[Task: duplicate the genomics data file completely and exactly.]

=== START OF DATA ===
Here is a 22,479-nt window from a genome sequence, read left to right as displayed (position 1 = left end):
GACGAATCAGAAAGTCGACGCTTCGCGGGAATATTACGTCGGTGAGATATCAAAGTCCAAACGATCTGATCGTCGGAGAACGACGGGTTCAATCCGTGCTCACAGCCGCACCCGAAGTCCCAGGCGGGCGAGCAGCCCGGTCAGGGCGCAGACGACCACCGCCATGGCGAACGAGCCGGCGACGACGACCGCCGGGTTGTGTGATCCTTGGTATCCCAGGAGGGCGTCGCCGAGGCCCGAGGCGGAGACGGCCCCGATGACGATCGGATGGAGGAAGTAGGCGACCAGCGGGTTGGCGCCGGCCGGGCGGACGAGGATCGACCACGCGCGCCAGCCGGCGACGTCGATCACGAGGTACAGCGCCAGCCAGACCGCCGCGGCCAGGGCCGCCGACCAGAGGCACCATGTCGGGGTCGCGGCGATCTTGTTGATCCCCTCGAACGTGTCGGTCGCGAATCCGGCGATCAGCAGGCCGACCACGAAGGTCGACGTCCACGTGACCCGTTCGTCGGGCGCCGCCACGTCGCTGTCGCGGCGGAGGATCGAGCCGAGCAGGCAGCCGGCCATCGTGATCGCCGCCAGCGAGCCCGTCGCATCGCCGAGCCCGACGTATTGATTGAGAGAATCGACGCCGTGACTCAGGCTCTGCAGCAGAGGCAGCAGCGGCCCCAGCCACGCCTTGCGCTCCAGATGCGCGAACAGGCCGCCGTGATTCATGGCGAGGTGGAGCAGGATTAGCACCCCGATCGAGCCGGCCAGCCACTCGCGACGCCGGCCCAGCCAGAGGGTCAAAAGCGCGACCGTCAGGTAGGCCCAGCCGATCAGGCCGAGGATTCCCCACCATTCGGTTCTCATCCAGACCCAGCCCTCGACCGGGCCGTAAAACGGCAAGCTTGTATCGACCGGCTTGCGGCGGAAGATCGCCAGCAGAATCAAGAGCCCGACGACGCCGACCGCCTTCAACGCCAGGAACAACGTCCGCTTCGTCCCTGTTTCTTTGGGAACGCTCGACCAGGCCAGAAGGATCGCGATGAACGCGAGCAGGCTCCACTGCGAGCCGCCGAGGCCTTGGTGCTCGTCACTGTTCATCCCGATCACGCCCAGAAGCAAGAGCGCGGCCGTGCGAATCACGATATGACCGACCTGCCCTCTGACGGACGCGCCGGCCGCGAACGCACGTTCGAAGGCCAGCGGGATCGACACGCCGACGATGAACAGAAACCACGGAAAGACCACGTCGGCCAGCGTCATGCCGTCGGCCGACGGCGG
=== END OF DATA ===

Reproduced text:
Here is a 22,479-nt window from a genome sequence, read left to right as displayed (position 1 = left end):
GACGAATCAGAAAGTCGACGCTTCGCGGGAATATTACGTCGGTGAGATATCAAAGTCCAAACGATCTGATCGTCGGAGAACGACGGGTTCAATCCGTGCTCACAGCCGCACCCGAAGTCCCAGGCGGGCGAGCAGCCCGGTCAGGGCGCAGACGACCACCGCCATGGCGAACGAGCCGGCGACGACGACCGCCGGGTTGTGTGATCCTTGGTATCCCAGGAGGGCGTCGCCGAGGCCCGAGGCGGAGACGGCCCCGATGACGATCGGATGGAGGAAGTAGGCGACCAGCGGGTTGGCGCCGGCCGGGCGGACGAGGATCGACCACGCGCGCCAGCCGGCGACGTCGATCACGAGGTACAGCGCCAGCCAGACCGCCGCGGCCAGGGCCGCCGACCAGAGGCACCATGTCGGGGTCGCGGCGATCTTGTTGATCCCCTCGAACGTGTCGGTCGCGAATCCGGCGATCAGCAGGCCGACCACGAAGGTCGACGTCCACGTGACCCGTTCGTCGGGCGCCGCCACGTCGCTGTCGCGGCGGAGGATCGAGCCGAGCAGGCAGCCGGCCATCGTGATCGCCGCCAGCGAGCCCGTCGCATCGCCGAGCCCGACGTATTGATTGAGAGAATCGACGCCGTGACTCAGGCTCTGCAGCAGAGGCAGCAGCGGCCCCAGCCACGCCTTGCGCTCCAGATGCGCGAACAGGCCGCCGTGATTCATGGCGAGGTGGAGCAGGATTAGCACCCCGATCGAGCCGGCCAGCCACTCGCGACGCCGGCCCAGCCAGAGGGTCAAAAGCGCGACCGTCAGGTAGGCCCAGCCGATCAGGCCGAGGATTCCCCACCATTCGGTTCTCATCCAGACCCAGCCCTCGACCGGGCCGTAAAACGGCAAGCTTGTATCGACCGGCTTGCGGCGGAAGATCGCCAGCAGAATCAAGAGCCCGACGACGCCGACCGCCTTCAACGCCAGGAACAACGTCCGCTTCGTCCCTGTTTCTTTGGGAACGCTCGACCAGGCCAGAAGGATCGCGATGAACGCGAGCAGGCTCCACTGCGAGCCGCCGAGGCCTTGGTGCTCGTCACTGTTCATCCCGATCACGCCCAGAAGCAAGAGCGCGGCCGTGCGAATCACGATATGACCGACCTGCCCTCTGACGGACGCGCCGGCCGCGAACGCACGTTCGAAGGCCAGCGGGATCGACACGCCGACGATGAACAGAAACCACGGAAAGACCACGTCGGCCAGCGTCATGCCGTCGGCCGACGGCGG